Scientists study past climate to learn more about our planet's climate system in order to better understand ongoing climate changes. At U-M, this investigation of climate, past and future, takes forms ranging from terrestrial to marine, from recent to deep in the past, from model to data collection. Ongoing projects include reconstructing Eocene terrestrial climate in the western US, Cretaceous climate change across intervals of mass extinction, and the historical behaviour of El Nino. Groups model hydrology over ancient and modern mountain ranges, relate regional climate and vegatation shifts to human evolutionary history, and use soil chemistry to determine past rainfall patterns.

Faculty Specialties Associated Laboratories and Research Groups
Brian Arbic Physical oceanography, numerical modeling, satellite oceanography, oceanography capacity development in Africa. Arbic Group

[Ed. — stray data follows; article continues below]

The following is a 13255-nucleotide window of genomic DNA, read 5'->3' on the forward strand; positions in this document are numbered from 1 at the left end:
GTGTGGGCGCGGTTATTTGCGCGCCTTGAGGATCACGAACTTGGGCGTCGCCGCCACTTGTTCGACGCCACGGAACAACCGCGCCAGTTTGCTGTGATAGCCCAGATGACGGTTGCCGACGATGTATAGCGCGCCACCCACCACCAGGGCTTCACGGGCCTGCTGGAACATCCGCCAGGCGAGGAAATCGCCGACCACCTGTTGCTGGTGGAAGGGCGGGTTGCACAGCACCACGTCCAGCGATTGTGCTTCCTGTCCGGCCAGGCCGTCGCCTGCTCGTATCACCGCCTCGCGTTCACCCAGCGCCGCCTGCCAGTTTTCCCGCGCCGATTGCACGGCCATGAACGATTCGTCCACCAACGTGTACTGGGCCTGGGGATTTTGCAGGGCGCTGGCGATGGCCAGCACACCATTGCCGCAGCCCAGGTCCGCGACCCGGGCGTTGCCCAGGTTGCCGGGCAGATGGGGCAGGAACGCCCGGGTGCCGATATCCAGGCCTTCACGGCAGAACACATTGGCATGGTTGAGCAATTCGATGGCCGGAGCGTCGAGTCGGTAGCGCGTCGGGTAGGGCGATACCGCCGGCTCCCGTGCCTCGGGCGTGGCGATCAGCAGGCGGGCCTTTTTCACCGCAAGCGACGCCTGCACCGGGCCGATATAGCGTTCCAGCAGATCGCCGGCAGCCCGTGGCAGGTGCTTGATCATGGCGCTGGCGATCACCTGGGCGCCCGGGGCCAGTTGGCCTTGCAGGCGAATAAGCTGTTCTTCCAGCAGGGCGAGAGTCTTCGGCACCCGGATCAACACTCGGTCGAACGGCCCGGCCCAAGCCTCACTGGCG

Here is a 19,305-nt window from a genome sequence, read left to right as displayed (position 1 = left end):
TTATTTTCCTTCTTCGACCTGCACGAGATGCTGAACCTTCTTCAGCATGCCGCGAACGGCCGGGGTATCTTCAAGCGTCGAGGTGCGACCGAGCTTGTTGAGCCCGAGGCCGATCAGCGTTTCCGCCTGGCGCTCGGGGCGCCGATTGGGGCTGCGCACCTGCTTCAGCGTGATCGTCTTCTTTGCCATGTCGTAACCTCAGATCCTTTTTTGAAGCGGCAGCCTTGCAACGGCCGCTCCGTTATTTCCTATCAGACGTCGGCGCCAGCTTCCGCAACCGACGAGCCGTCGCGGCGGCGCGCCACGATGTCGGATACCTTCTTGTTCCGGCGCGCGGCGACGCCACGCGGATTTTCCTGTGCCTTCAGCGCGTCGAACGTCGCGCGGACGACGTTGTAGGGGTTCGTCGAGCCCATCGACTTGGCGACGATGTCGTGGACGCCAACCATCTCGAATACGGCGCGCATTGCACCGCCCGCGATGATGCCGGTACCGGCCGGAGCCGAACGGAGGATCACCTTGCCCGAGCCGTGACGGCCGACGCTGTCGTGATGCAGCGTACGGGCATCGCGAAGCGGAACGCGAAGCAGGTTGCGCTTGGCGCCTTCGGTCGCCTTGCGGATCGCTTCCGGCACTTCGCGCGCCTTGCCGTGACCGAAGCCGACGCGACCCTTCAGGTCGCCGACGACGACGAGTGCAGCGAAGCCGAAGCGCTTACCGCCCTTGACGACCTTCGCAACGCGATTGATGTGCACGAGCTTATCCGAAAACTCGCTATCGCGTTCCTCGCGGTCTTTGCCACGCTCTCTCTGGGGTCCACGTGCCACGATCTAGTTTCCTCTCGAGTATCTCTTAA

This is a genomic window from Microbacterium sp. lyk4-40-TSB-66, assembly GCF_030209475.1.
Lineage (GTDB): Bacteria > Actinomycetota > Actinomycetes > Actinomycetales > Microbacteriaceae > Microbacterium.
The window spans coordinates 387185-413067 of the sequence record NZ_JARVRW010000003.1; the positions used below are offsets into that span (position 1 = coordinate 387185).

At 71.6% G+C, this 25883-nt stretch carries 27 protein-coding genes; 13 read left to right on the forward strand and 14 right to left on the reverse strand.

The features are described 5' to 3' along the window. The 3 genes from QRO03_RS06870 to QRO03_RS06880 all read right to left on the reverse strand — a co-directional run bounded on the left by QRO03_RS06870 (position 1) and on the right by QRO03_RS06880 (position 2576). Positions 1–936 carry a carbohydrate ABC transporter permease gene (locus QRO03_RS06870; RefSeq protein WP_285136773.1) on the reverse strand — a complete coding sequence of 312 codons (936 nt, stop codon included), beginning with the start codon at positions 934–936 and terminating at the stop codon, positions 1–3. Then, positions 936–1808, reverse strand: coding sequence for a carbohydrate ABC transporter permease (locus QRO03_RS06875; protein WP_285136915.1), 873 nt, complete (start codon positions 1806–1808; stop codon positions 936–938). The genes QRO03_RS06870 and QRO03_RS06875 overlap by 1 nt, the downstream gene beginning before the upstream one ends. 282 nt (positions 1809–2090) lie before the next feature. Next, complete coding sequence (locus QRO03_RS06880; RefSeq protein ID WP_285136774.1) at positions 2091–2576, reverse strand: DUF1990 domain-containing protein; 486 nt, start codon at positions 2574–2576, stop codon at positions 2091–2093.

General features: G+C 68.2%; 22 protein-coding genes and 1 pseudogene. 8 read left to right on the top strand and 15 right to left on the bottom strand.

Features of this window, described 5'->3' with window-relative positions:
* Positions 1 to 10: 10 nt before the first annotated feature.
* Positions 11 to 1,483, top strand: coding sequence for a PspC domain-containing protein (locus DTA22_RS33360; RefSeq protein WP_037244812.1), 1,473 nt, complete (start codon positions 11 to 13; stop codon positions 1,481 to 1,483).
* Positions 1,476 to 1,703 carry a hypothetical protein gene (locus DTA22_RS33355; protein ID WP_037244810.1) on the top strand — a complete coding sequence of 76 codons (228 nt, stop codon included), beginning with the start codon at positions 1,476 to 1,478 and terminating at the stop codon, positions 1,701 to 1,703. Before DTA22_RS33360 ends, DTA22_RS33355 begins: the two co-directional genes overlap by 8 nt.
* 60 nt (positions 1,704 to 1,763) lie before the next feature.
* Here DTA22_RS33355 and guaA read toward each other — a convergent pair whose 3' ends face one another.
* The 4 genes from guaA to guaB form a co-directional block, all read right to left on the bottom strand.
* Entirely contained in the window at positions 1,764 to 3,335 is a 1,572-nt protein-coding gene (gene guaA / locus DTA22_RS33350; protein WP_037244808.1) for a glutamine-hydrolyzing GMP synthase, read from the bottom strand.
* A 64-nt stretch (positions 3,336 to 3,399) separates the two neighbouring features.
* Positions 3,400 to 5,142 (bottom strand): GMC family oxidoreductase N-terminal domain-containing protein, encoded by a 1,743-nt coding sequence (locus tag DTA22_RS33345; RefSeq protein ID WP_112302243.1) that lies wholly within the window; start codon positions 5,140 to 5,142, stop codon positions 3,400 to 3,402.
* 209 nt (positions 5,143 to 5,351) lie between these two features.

Julie Cole Coral reefs, caves, drought, El Nino, Common Era, Holocene. Julia Cole's Climate Lab
Ingrid Hendy Sedimentology, micropaleontology, paleoceanography, glaciology  
Naomi Levin Stratigraphy, paleoecology, isotope hydrology, isotope geochemistry, environments of early humans.

Levin Research Group

Iso Paleo Lab

Kacey Lohmann Carbonate geochemistry, sedimentology, field geology, paleoceanography, stable isotope geochemistry, sclerochronology. Personal Website
Ben Passey Analytical isotope geochemistry, paleoecology, animal diet & physiology, paleoclimate, fossil mammals. Iso Paleo Lab
Sierra Petersen Past greenhouse climates, mass extinctions, stable and clumped isotope paleothermometry, fossil mollusks, sclerochronology. Lab Website
Nathan Sheldon Paleosols, terrestrial biogeochemistry, Precambrian geobiology, paleoecology. Continental Environments Research Group